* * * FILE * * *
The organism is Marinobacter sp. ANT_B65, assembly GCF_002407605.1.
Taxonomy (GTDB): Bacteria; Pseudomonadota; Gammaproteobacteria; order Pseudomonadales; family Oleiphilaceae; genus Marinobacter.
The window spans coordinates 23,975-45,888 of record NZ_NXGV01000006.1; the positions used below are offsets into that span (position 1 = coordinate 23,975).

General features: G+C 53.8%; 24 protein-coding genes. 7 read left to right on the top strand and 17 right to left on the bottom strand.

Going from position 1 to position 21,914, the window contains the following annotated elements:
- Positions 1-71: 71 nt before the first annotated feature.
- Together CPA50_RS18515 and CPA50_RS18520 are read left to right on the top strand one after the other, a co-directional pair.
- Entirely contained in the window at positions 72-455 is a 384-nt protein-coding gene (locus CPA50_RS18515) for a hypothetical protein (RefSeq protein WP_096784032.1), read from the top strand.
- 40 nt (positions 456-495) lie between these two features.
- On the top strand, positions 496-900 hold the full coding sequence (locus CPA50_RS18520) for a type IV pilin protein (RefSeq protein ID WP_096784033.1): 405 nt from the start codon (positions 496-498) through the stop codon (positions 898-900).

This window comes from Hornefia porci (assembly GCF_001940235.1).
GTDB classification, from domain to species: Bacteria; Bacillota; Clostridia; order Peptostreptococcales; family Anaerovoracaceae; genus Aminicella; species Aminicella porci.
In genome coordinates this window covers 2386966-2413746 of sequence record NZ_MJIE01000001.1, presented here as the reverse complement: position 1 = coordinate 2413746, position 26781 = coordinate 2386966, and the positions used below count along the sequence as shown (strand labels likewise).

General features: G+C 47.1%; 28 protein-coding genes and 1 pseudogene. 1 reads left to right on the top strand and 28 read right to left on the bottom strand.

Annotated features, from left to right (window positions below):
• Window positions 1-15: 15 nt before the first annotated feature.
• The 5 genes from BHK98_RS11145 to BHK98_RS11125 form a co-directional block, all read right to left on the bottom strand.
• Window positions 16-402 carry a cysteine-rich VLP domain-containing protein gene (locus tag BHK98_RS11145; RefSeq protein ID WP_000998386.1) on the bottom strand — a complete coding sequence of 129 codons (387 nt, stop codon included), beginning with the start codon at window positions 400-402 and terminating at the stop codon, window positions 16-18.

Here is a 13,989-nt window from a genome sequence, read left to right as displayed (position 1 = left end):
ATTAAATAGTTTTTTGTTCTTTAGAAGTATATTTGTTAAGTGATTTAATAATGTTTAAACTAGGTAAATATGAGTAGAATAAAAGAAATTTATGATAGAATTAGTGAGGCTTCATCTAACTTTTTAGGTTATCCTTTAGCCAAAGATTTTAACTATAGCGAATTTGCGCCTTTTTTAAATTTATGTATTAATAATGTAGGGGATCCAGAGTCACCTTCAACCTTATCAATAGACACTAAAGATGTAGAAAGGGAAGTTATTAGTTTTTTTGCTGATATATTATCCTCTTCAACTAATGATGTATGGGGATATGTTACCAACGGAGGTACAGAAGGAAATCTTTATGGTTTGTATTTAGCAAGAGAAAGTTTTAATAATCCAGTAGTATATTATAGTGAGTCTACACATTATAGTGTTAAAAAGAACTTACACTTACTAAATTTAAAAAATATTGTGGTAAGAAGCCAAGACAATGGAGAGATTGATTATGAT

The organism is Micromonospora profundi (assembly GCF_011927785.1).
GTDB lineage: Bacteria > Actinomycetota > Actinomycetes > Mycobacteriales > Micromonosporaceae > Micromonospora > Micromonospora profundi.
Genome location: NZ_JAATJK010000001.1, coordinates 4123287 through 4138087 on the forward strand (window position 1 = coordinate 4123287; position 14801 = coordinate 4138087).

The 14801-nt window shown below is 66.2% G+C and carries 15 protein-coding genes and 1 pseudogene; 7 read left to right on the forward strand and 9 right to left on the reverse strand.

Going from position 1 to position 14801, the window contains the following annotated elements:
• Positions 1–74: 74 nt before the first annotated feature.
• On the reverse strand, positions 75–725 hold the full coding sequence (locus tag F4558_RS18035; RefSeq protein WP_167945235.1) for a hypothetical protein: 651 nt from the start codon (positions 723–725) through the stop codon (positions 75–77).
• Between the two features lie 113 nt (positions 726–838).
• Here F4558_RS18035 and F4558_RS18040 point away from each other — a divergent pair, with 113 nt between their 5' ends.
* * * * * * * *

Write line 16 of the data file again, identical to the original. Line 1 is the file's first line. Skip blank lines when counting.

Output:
• Window positions 1-15: 15 nt before the first annotated feature.